Restoring MySQL database from one server to anotherI have been using MySQL for a really long time... since 1998 if I recall correctly.
It is among the most trustworthy 'workhorses' on my toolpack.
... It has failed me few times but only on CentOS after updating the MySQL-server package (major version upgrade)
This time something went wrong during updating and I was just too darn tired of fixing the mysql-server so I decided to use the good 'ol copy the datafiles technique. So I will just show how utterly simple it is (assumptions: no root ssh/sftp allowed on each server, user belongs to sudoers on each server, working ssh/sshd, mysql datadir is default /var/lib/mysql - pretty standard stuff :-) ):
CentOS 6.5 64bit with MySQL server version 5.1.73-3 (rpm -qa|grep mysql-server -as I can't get the server to start)
Fedora 17 64bit with MySQL server version 5.5.32 (mysql --version)
(also worked when transferred to Ubuntu 12.04.4 LTS with MySQL 5.5.35)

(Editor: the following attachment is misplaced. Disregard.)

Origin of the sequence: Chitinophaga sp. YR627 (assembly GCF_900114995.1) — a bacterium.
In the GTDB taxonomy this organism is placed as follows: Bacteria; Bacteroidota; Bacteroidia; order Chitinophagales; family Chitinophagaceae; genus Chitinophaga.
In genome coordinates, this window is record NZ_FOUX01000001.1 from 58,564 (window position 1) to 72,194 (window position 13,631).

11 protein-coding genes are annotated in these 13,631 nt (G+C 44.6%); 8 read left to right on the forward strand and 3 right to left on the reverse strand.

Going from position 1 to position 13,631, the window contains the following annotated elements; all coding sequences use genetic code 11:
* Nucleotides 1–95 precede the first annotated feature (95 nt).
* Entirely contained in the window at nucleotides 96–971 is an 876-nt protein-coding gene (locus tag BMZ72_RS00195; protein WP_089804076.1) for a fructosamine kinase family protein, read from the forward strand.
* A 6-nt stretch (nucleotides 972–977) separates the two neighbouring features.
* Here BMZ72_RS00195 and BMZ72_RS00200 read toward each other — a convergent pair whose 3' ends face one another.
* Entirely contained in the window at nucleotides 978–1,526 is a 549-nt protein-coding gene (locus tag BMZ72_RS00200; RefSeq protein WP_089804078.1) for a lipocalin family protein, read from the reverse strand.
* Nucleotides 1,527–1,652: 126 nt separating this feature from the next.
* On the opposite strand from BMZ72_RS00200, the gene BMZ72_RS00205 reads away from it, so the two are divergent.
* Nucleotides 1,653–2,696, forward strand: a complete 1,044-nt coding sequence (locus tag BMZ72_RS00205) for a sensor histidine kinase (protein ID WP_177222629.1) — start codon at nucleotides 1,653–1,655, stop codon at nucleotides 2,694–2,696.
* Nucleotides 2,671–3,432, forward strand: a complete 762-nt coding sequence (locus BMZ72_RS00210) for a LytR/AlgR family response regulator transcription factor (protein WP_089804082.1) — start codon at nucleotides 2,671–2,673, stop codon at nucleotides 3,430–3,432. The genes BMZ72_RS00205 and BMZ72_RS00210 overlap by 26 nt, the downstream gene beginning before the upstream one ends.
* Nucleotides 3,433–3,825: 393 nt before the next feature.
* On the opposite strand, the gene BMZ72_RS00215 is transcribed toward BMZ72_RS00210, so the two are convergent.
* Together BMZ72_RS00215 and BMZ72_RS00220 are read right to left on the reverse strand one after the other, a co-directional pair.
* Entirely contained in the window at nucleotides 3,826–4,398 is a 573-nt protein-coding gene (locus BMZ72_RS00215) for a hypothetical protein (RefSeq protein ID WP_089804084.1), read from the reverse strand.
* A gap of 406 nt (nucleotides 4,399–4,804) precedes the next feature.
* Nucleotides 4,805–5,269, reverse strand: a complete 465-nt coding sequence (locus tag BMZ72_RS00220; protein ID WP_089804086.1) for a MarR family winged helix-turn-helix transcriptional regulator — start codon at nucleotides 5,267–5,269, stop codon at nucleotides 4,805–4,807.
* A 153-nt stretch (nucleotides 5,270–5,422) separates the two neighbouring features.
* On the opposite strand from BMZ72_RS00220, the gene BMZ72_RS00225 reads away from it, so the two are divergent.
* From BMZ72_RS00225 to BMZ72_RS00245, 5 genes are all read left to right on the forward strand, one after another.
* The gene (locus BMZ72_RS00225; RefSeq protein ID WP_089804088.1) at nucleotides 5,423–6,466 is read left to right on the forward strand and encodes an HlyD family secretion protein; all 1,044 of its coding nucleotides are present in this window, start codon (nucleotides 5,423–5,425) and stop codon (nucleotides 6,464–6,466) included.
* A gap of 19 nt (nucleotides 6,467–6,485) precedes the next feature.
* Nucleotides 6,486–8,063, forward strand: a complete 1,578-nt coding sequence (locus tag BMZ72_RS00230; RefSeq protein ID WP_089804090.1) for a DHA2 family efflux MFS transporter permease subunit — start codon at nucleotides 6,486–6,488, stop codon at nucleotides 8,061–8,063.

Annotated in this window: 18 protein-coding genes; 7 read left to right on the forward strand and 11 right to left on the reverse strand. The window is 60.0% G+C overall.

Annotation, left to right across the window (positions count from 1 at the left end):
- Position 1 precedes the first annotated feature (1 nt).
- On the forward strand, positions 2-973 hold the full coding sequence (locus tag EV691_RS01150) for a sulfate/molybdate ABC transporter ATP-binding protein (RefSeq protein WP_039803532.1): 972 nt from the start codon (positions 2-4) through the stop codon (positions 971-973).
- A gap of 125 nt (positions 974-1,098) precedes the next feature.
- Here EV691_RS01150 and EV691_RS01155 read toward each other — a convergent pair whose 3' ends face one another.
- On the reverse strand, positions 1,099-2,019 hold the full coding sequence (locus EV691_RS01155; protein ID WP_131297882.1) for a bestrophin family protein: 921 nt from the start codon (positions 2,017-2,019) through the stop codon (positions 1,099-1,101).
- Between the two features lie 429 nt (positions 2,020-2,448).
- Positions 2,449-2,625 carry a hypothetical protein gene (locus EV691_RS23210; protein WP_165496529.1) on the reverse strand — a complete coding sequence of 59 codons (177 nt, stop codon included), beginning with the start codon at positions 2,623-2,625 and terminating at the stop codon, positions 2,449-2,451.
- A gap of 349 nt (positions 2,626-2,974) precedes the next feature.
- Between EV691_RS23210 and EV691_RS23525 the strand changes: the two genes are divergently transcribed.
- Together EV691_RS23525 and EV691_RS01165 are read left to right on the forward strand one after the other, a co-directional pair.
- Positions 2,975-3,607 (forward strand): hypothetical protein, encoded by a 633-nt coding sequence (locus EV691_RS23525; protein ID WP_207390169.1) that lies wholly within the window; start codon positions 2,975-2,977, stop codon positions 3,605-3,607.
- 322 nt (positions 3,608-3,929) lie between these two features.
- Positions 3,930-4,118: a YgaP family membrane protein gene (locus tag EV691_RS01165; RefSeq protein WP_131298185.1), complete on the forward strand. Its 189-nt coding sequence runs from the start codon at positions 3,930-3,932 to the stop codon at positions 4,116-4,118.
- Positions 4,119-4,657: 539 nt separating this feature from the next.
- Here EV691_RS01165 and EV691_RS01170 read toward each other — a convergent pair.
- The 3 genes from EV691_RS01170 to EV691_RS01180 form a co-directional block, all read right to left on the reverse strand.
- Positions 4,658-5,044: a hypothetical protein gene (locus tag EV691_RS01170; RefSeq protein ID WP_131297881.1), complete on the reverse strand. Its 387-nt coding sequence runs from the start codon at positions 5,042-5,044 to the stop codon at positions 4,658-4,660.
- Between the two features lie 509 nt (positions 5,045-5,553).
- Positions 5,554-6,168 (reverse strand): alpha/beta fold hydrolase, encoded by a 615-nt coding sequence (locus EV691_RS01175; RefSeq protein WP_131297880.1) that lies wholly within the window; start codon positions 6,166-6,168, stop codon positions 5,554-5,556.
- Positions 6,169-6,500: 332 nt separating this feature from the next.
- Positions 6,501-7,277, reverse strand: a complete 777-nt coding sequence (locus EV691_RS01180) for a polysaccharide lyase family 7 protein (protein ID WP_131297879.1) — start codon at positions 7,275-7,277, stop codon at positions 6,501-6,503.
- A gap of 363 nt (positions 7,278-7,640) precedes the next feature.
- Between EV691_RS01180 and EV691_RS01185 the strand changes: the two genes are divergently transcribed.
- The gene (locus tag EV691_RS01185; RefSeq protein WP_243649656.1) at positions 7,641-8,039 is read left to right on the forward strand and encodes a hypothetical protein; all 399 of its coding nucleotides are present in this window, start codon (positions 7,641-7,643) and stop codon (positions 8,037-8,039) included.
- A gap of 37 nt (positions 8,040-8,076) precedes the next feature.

The actual steps to restore (the console way)
On the source server (as a sudoer) just compress the data (assumption is that the mysql-server is not running at this time)
sudo tar -czvf ~/databasedump.tar.gz /var/lib/mysql/[databasename]
On the remote server (as a sudoer) fetch the compressed file using sftp, uncompress it to mysql datadir and set the ownerships OK
sudo tar -xvzf databasedump.tar.gz -C /
sudo chown -Rf mysql:mysql /var/lib/mysql/[databasename]/
That is it!
So MySQL is kind of indestructible; You can just grab a copy of the datafiles from a 'broken' server and easily restore them on a remote server running different version of MySQL database.
(IMHO: 1) avoid root, be a sudoer, follow the best practices 2) take care of a proper MySQL backup (for example with mysqldump), don't play with the fire 3) This used to be a bit more painful before all Linux distros were UTF-8 so enjoy the modern days)